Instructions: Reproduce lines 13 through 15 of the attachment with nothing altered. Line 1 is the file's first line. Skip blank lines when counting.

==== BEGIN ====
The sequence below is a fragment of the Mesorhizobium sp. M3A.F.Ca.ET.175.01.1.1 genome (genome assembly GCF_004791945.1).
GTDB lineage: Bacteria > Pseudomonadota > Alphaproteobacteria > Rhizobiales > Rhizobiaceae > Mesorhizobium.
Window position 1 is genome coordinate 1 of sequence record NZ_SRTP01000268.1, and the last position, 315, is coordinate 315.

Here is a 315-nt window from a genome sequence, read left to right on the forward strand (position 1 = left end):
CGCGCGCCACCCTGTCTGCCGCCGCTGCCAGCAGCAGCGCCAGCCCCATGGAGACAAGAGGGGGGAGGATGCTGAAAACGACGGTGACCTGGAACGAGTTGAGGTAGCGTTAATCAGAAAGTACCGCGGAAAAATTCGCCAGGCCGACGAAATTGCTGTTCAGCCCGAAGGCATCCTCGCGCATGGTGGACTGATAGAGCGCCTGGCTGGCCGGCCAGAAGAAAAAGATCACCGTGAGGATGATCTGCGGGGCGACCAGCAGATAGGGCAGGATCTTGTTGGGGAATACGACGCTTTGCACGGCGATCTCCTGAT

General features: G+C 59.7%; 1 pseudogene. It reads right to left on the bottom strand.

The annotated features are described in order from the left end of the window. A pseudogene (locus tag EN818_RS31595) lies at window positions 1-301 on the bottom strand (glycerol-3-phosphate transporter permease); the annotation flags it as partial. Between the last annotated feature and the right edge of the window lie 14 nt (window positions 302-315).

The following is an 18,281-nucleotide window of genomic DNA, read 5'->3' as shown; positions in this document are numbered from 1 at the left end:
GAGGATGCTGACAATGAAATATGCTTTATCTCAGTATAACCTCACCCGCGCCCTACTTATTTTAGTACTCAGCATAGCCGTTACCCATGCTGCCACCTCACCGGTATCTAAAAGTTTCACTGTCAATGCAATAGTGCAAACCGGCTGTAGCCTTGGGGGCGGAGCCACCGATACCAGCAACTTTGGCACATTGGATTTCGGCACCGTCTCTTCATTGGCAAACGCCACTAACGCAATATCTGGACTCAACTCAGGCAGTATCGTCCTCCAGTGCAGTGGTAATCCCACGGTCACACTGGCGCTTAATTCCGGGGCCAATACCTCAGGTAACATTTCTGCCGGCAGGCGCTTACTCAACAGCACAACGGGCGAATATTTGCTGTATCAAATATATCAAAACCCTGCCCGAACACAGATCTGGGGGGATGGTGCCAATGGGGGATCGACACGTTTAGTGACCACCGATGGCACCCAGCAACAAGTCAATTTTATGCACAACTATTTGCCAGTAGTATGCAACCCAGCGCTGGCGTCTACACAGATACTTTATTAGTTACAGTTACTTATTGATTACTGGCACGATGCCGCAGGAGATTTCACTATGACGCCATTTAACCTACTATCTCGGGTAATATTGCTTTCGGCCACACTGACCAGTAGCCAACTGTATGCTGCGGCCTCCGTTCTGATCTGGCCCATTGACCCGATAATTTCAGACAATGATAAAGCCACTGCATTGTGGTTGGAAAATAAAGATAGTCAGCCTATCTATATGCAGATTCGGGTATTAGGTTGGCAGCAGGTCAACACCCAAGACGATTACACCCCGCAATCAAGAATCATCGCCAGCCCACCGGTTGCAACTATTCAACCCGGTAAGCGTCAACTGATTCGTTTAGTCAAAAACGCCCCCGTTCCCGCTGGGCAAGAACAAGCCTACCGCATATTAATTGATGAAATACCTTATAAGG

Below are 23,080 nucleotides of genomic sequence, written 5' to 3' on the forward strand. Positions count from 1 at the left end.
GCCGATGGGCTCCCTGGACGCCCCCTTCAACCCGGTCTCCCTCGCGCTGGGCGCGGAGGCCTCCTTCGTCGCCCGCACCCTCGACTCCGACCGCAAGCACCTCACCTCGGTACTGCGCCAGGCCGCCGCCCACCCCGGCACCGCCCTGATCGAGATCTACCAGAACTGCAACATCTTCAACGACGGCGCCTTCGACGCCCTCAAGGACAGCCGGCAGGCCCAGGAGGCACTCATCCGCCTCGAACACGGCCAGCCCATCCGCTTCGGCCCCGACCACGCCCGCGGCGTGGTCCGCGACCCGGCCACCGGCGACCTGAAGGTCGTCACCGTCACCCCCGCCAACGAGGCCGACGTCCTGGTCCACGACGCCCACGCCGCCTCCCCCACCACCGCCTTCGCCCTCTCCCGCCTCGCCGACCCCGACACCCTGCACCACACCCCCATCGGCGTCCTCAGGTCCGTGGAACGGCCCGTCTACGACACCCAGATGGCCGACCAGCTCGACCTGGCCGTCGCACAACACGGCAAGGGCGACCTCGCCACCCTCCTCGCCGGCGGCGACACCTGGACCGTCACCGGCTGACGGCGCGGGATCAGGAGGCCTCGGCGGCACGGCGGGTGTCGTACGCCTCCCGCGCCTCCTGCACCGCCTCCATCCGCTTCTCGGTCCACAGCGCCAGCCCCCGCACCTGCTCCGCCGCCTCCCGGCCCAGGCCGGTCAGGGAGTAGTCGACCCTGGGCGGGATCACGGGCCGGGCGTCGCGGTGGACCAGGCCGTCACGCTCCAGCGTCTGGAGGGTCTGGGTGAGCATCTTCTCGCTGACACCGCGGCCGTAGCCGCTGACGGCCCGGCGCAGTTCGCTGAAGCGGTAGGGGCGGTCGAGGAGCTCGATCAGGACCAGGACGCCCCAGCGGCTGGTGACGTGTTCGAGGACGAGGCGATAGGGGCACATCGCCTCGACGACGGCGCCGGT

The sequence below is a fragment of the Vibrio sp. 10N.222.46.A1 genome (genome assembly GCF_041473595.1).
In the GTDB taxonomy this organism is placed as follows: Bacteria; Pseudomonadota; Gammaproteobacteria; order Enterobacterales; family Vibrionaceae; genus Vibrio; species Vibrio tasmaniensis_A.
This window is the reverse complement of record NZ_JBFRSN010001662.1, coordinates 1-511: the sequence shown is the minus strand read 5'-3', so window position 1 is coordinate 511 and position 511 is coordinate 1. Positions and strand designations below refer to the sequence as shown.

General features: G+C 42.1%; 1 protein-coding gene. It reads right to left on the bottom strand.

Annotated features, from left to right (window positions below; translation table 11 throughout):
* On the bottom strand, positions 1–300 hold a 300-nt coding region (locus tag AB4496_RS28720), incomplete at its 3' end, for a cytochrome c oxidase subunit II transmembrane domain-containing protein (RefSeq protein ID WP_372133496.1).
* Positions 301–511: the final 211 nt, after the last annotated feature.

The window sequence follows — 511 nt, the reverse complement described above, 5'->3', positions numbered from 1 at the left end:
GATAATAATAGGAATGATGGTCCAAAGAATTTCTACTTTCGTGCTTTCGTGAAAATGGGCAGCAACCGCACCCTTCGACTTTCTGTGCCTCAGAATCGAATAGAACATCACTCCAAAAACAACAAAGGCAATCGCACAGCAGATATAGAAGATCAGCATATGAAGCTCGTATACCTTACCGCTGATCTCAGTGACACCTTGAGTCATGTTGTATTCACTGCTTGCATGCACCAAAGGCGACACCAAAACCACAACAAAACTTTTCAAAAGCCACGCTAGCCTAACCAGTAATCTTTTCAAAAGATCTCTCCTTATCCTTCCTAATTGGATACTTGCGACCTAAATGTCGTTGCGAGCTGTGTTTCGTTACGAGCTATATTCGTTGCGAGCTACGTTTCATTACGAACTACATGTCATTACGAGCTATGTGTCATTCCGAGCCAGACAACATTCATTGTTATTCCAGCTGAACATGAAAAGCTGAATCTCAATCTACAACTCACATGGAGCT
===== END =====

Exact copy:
In the GTDB taxonomy this organism is placed as follows: Bacteria; Pseudomonadota; Gammaproteobacteria; order Enterobacterales; family Vibrionaceae; genus Vibrio; species Vibrio tasmaniensis_A.
This window is the reverse complement of record NZ_JBFRSN010001662.1, coordinates 1-511: the sequence shown is the minus strand read 5'-3', so window position 1 is coordinate 511 and position 511 is coordinate 1. Positions and strand designations below refer to the sequence as shown.

General features: G+C 42.1%; 1 protein-coding gene. It reads right to left on the bottom strand.